In her Adult Development and Aging course, Professor of Psychology Nanci Weinberger, Ph.D., came to know Ryan Brown ’17 as an enthusiastic, engaged psychology major. The course became the foundation of a close mentor-mentee relationship that has since led to a bonafide friendship.
That’s why Weinberger was elated – but not surprised – to learn of Brown’s accomplishment as a second-year Ph.D. researcher at Rice University in Houston. There, Brown is part of the ground-breaking Project Heart, an initiative funded by the National Institutes of Health (NIH) investigating the impact of bereavement on risk for cardiovascular disease.
“I'm so proud of her. To see that she’s able to go out and do these things is really exciting.”
Brown helped lead one of the early studies from Project Heart – the first to demonstrate a positive relationship between inflammation in the body (a key predictor of heart problems) and severity of grief for bereaved spouses. Brown and the study’s investigators had hoped to pinpoint the mechanisms behind cardiovascular-related death after the loss of a spouse – or “death by broken heart.” Her advisor, Christopher Fagundes, is a rising star in the field of psychoneuroimmunology and the lead author and investigator for the project, funded by a $4-million NIH grant.
“I’m so proud of her. I was always impressed by her,” says Weinberger, noting that Brown is well on her way to making her mark as a scholar. “This is fantastic. Just to see that she’s able to go out and do these things is really exciting.”
“The Psychology department at Bryant has the right atmosphere to grow researchers. They really care, and that always comes through.”
Her path to Rice University and her current work, Brown says, greatly benefited from the mentoring she enjoyed with Weinberger and other faculty. “The Psychology department at Bryant has the right atmosphere to grow researchers. They really care, and that always comes through.”
One of the most pivotal mentorship experiences for Brown occurred during her research assistantship for the psychology department. In the position, she worked closely with faculty on their research, and she attended faculty research meetings, offering her an invaluable opportunity. “Her insights were so phenomenal,” says Weinberger, “that she became a co-author of a study on hospital playroom design with us.”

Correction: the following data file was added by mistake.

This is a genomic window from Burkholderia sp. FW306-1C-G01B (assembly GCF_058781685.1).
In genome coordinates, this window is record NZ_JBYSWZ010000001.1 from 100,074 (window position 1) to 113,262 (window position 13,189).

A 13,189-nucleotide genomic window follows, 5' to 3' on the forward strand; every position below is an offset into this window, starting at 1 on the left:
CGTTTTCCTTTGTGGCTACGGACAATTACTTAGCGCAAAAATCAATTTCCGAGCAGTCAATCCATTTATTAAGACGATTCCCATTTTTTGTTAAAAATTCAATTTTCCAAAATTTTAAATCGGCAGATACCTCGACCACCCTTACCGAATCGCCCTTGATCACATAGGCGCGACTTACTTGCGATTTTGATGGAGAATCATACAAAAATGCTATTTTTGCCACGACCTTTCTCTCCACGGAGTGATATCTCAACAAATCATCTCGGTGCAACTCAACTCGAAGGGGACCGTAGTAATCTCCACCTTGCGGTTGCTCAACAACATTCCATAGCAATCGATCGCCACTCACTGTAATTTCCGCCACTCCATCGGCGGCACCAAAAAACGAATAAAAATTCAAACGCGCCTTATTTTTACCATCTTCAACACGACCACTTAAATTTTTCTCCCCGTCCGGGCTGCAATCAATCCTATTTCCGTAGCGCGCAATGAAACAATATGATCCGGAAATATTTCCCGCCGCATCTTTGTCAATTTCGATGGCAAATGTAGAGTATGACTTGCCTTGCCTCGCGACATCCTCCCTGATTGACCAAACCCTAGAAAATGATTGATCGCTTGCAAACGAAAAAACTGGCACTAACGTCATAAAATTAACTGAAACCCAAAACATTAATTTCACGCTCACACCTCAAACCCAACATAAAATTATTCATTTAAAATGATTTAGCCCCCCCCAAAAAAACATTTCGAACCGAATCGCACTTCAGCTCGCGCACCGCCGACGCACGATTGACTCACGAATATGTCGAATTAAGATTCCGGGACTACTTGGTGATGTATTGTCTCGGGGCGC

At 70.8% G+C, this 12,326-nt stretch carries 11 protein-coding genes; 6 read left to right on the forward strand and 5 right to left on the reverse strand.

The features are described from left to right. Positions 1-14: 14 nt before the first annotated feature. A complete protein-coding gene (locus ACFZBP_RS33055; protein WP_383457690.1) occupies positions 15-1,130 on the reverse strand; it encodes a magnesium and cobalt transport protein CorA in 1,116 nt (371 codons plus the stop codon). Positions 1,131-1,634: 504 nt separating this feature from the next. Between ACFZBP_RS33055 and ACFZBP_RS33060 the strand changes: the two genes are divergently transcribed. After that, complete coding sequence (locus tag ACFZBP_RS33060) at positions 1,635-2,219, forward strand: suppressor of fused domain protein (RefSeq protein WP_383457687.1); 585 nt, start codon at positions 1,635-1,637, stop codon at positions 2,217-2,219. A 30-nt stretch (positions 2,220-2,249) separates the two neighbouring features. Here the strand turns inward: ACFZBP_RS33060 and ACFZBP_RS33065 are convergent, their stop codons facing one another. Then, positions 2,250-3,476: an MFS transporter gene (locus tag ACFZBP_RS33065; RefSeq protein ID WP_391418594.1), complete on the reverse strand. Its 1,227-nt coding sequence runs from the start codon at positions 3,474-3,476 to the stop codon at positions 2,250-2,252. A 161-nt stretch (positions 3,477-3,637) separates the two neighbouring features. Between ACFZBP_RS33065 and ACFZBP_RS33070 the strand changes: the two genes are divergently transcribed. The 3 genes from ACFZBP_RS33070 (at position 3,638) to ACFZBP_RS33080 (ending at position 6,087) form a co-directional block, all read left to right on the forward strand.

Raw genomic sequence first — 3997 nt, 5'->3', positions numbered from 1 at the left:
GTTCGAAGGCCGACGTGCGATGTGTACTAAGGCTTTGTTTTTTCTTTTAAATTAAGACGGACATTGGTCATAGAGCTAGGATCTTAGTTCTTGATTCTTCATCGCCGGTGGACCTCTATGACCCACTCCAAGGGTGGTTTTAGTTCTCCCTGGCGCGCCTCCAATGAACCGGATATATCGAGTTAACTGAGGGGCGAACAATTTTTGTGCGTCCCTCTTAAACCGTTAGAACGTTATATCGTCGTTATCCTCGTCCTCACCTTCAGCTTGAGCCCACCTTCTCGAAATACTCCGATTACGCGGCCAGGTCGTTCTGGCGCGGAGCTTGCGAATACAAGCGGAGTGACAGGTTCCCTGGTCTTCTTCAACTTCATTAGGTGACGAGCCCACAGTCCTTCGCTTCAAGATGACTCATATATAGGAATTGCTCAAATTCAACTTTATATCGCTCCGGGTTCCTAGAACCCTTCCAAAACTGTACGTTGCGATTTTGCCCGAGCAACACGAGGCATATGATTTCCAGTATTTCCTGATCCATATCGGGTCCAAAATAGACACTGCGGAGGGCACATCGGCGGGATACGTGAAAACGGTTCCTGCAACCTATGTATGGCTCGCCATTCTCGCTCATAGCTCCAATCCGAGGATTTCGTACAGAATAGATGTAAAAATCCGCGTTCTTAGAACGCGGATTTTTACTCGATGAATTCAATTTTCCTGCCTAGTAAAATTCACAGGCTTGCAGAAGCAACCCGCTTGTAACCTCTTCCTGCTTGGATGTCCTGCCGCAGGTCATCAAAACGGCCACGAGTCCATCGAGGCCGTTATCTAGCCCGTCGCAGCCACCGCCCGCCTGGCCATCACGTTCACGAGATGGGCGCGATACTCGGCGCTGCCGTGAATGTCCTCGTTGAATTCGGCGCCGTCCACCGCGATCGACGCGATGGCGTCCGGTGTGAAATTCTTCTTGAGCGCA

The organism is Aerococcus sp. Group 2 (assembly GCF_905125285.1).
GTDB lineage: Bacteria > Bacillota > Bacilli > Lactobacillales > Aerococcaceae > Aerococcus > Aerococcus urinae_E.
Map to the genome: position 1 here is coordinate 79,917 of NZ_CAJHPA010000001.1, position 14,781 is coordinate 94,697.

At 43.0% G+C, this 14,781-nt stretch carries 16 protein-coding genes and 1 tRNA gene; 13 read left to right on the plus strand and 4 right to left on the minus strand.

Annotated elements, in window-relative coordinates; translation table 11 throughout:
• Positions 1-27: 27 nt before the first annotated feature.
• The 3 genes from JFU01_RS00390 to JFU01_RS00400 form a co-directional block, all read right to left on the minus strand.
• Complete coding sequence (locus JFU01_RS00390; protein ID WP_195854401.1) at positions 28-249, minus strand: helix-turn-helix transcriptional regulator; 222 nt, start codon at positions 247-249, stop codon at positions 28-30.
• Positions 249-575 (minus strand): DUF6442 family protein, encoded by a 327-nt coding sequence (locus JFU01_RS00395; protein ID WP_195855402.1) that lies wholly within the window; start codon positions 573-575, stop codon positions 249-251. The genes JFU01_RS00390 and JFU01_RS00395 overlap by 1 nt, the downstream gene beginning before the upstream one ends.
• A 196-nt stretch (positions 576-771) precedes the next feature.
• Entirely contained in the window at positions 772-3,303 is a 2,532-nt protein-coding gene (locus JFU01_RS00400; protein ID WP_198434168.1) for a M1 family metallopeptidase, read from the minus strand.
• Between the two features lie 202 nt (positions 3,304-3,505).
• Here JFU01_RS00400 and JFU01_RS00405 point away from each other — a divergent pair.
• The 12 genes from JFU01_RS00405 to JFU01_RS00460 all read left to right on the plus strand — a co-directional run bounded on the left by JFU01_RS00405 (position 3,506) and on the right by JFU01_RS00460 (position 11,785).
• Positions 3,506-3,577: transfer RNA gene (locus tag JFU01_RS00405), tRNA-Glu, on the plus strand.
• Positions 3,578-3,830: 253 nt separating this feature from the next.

“That’s when I fell in love with research,” says Brown. “I remember calling my mom when I made my first successful contribution at one of those meetings. I can’t emphasize enough the value of that kind of space, where you can be timid and unsure, then get such good to reinforcement and encouragement. It helped me find my voice.”
By her senior year and the completion of her assistantship, Brown added to her accomplishments a number of presentations of original research at scholarly conferences, including a paper presentation with Weinberger, and received the New England Psychological Association Honorary Undergraduate Scholar award as well as several top academic awards from the University.
Coming full circle
Today, Bryant students are learning from Brown’s research findings at Rice. The study is now required reading in Weinberger's Adult Development and Aging course. Weinberger says the study adds to class discussion on bereavement and its impact on the body, and it perfectly illustrates the depth of research involved to uncover these processes.
“That course was the first time I was exposed to Professor Weinberger and her work, which is so close to what I’m doing now,” says Brown, who hopes to become a professor. “Having the study included on her syllabus, like a lot of things with Professor Weinberger, just feels really nice, full circle, complete.”